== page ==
Livestreaming site Twitch said Wednesday that video of the deadly shooting attack in Germany targeting a synagogue on Yom Kippur was broadcast live on its platform by the suspected killer.
Twitch said in a statement it had “worked with urgency” to remove the content after the attack in which two people were killed in the eastern German town of Halle.
The company added that any account found to be posting or reposting “content of this abhorrent act” would be permanently suspended.
The SITE monitoring group said an attacker appeared to have posted a 35-minute long video showing his ammunition and saying in English that the “root of all problems are the Jews.”
— Amichai Stein (@AmichaiStein1) October 9, 2019
In the video, the gunman is heard making far-right talking points and can be seen driving to the synagogue. He identified himself in the video as “Anon,” was alone, and driving a car loaded with weapons, a laptop and a camera, SITE’s director Rita Katz wrote on Twitter.
The disturbing video shows attacker first espousing far-right talking points, then driving to synagogue. He grows frustrated when he cannot enter & shoots random woman in street. Appearing to improvise, enters business & kills another before fleeing (others appear to evade him). pic.twitter.com/SJwo696qoL
— Rita Katz (@Rita_Katz) October 9, 2019
The attack appears to resemble the March shootings of mosques in Christchurch, New Zealand, which killed 51. That shooter livestreamed first-person video footage of the attack with commentary and targeted houses of worship.
Germany’s top security official described the Wednesday shooting in the city of Halle as an anti-Semitic attack.
“According to what we now know we have to assume that it was at least an anti-Semitic attack,” Interior Minister Horst Seehofer said in a statement. “According to the federal prosecutor there are sufficient indications for a possible right-wing extremist motive.”
Seehofer confirmed that a “heavily armed perpetrator” tried to force his way into a synagogue in the eastern German city on Yom Kippur, Judaism’s holiest day.
According to German news magazine Der Spiegel, the attacker is a 27-year-old man from the state of Saxony-Anhalt. He was partially identified in some media reports as “Stephan B.”
Media reports said he is a far-right extremist and self-described anti-Semite and Holocaust denier.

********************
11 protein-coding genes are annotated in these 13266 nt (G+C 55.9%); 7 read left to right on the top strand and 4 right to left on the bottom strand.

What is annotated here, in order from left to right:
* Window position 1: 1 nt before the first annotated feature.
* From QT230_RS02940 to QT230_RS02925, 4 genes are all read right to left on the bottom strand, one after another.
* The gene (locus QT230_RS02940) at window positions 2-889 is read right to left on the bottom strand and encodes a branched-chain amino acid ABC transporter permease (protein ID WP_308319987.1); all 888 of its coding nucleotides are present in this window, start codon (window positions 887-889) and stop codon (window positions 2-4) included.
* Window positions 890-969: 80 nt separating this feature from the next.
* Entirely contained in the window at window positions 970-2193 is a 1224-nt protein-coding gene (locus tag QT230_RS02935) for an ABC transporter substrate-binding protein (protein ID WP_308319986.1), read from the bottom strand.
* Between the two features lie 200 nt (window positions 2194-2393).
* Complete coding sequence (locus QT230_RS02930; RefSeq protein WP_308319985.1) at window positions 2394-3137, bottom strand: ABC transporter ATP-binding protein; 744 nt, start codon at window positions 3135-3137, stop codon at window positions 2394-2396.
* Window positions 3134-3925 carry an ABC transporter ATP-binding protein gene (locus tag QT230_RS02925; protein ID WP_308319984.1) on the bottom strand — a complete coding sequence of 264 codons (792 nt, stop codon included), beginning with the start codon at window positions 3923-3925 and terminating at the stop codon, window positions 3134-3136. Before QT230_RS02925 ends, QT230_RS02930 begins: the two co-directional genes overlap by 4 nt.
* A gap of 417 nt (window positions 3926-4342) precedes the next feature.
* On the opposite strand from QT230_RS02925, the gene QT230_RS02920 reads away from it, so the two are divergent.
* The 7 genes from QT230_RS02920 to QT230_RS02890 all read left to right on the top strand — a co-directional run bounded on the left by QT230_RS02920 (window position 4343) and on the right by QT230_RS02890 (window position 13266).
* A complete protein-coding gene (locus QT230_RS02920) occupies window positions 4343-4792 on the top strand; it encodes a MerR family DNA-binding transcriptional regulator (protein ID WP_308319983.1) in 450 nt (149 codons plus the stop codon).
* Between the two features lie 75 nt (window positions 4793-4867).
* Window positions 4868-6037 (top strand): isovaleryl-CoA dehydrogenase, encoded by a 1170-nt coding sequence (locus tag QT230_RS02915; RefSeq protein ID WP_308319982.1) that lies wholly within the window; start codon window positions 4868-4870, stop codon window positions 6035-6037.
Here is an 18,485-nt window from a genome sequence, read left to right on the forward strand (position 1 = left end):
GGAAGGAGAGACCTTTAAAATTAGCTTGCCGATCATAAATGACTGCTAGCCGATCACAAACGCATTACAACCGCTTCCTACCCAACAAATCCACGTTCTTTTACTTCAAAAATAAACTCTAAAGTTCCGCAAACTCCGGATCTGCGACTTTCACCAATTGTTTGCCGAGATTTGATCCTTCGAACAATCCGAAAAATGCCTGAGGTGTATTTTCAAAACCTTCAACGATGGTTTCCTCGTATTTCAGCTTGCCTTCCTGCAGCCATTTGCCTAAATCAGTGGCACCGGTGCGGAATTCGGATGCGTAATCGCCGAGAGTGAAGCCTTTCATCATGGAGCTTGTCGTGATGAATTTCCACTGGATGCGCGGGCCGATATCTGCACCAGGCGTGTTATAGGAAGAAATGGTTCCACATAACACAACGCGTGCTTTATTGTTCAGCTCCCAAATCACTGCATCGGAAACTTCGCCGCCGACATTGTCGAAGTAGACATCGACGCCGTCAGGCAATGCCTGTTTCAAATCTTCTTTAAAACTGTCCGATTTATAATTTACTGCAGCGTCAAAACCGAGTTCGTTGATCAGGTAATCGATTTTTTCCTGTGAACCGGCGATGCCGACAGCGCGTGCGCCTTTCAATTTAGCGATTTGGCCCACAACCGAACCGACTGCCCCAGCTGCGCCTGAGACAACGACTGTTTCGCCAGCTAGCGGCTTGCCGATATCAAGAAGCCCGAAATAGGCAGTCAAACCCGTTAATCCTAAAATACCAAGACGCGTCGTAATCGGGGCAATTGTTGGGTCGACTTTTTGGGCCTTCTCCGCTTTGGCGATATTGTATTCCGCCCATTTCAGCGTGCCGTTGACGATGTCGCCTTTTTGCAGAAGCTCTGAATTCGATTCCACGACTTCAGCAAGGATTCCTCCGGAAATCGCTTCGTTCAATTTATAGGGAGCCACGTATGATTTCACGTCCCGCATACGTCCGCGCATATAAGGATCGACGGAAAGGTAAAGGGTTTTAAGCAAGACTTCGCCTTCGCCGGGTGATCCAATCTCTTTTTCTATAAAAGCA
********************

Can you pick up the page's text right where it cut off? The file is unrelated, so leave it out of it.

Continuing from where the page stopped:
At least two people were shot dead on a street in Halle on Wednesday. A woman was said to have been killed near the synagogue, and a man was killed in a Turkish kebab shop, a police spokesperson told the BBC.
Several people were injured in the attack, with two people hospitalized in serious condition.
Max Privorotzki, who heads the Jewish community in Halle, told Spiegel Online that the perpetrators had apparently sought to enter the synagogue in the Paulus district but security measures in place helped to “withstand the attack.”
He added that between 70 and 80 people were in the synagogue at the time.
One suspect was captured but with a manhunt ongoing for other perpetrators, security has been tightened in synagogues in other eastern German cities while Halle itself was in lockdown.
Police said the “perpetrators fled in a car,” adding later that one suspect had been caught.
An unauthenticated video circulating in German media showed a man wearing a helmet getting out of a vehicle before firing several shots in the air.
The Halle attack appears to be the latest in a wave of racially and religiously motivated crimes against Jews to rock Germany in recent years. Germany’s domestic intelligence agency reported last month that the number of anti-Semitic acts of violence rose sharply last year alongside a further increase in those identified as far-right extremists.
The BfV agency said in its annual report that incidents of anti-Semitic violence increased by 71.4 percent in 2018 to 48, from 28 the previous year.